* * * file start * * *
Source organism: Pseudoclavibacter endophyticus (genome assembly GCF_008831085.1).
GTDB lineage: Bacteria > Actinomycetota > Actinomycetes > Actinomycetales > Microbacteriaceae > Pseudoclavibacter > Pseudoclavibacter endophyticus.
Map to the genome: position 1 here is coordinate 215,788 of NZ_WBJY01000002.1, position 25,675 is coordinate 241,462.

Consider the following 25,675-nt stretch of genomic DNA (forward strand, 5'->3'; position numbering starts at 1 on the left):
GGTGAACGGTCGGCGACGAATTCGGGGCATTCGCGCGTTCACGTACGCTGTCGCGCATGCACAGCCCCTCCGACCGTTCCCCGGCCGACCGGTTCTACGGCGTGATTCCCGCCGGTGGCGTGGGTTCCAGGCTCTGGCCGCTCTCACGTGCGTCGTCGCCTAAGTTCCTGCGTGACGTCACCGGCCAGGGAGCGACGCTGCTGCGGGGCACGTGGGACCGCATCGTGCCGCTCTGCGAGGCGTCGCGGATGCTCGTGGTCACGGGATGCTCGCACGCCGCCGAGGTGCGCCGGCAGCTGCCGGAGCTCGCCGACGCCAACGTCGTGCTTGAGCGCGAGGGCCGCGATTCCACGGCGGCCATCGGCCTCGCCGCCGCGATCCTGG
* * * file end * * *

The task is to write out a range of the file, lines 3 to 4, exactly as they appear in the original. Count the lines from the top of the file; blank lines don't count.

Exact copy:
Map to the genome: position 1 here is coordinate 215,788 of NZ_WBJY01000002.1, position 25,675 is coordinate 241,462.

Consider the following 25,675-nt stretch of genomic DNA (forward strand, 5'->3'; position numbering starts at 1 on the left):